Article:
What You Need to Know About FEMA Public Assistance Program Funding
On March 13, 2020 President Trump signed a nationwide emergency declaration as a result of the coronavirus pandemic. As part of the $2 trillion relief package known as the CARES Act
, $45 billion has been allocated to the Federal Emergency Management Agency (FEMA) Disaster Relief Fund, allowing state, local and tribal leaders to effectively respond to COVID-19. This emergency declaration also allows for some private nonprofit (PNP) organizations to apply for funding through FEMA’s Public Assistance program, if they meet eligibility requirements. For nonprofits struggling with cash flow and financial sustainability during this unprecedented time, FEMA funds can help offset some significant costs.
This emergency assistance is authorized under the Robert T. Stafford Disaster Relief and Emergency Assistance Act (the Stafford Act), which makes emergency protective measures taken in response to the ongoing pandemic at the direction or guidance of public health officials eligible for reimbursement under category B of FEMA’s Public Assistance (PA) program.
Category B of FEMA’s PA program defines emergency protective measures as actions taken to save lives and protect public health, safety and property. Nonprofit organizations can apply directly to FEMA for PA, but they can also receive reimbursement from local governments as a pass-through entity. While social welfare is the responsibility of state and local government, certain services provided by local governments are done through nonprofit organizations. Thus, nonprofits may be able to receive FEMA reimbursement through the funds that flow through state and local governments. Through FEMA’s PA Program, federal disaster grant assistance is provided for a variety of measures, primarily for the facilities of eligible nonprofit organizations.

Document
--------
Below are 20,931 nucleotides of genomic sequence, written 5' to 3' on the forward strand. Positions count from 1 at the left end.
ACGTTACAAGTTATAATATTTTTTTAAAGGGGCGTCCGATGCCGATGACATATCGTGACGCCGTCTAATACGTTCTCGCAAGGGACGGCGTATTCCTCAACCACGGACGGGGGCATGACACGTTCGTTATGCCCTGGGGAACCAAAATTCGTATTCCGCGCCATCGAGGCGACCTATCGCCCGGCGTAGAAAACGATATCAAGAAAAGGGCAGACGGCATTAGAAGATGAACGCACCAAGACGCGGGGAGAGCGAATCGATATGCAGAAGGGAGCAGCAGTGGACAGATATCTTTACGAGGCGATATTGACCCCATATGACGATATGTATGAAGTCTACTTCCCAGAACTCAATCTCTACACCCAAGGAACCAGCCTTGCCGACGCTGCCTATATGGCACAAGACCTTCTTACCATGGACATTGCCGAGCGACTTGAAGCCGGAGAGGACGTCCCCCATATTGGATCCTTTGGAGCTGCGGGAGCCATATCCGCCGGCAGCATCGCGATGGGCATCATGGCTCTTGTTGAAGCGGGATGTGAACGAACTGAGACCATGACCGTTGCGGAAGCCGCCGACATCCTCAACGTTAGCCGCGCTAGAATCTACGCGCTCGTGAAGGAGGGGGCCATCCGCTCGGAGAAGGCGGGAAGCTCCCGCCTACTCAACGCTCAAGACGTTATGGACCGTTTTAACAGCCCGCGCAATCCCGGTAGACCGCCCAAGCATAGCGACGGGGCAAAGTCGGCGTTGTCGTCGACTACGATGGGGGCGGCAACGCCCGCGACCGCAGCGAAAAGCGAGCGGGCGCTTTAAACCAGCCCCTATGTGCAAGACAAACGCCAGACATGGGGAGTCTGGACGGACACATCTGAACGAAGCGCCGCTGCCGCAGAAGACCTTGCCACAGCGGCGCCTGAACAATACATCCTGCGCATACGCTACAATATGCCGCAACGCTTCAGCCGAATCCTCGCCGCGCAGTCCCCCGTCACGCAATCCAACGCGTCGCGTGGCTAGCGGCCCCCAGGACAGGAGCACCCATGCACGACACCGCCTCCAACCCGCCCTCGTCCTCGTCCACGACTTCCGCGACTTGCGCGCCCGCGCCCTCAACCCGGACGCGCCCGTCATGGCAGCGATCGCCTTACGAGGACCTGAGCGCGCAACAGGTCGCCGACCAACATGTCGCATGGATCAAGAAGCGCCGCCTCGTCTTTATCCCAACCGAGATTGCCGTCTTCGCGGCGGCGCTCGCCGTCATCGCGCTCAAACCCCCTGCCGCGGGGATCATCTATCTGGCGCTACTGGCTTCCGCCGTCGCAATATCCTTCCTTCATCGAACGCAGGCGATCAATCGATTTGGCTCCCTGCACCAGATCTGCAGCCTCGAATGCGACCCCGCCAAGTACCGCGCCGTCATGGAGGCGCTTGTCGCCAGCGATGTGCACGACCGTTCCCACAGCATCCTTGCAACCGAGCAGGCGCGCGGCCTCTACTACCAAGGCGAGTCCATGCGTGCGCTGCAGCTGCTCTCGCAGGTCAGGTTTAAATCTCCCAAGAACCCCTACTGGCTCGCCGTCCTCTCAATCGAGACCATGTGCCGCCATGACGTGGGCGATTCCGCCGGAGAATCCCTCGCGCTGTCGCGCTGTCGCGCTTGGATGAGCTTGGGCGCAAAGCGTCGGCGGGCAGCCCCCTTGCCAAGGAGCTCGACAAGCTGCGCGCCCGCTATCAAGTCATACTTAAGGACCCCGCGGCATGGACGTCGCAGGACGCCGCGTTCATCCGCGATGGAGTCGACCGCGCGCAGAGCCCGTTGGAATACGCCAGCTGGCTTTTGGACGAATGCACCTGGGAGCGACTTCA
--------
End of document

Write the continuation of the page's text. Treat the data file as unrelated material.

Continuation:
Subject to a federal cost share of 75%, your organization may qualify for financial assistance through FEMA’s PA Program if the services provided satisfy all of the following four components of eligibility: applicant, facility, work and cost eligibility.
Step 1: PNP Applicant Eligibility
FEMA must first determine if a nonprofit organization is an eligible applicant for federal disaster relief funding or reimbursement. Organizations must be able to provide the following:
- A current ruling letter from the U.S. Internal Revenue Service granting tax exemption under Figure 6. PNP Eligibility sections 501(c), (d) or (e) of the Internal Revenue Code of 1954; or
- Documentation from the state substantiating it is a non-revenue producing, nonprofit entity organized or doing business under state law.
Additionally, to obtain PNP applicant eligibility, it is also required that FEMA determines whether the nonprofit provides the appropriate services through an eligible facility if:
- The facility provides a critical service defined as education, utility, emergency or medical;
- The facility provides a non-critical, but essential social service to the general public (e.g. not restricted based on certain limiting factors);
- The facility restricts access, but clearly in a manner that is related to the operations of the facility (e.g. senior or youth centers).
If an organization can prove its nonprofit status, along with meeting the criteria above, FEMA will move ahead to determine the eligibility of the facility that provides the emergency services.
Step 2: PNP Facility Eligibility
For nonprofit organizations, the operating facility must be eligible for work to be eligible for reimbursement. According to the Stafford Act, a facility is a building, a works system (e.g. water distribution, mechanical, electrical, plumbing, etc.), equipment, built or manufactured, or an improved and maintained natural feature. Unimproved property and land used for agricultural purposes are not eligible facilities.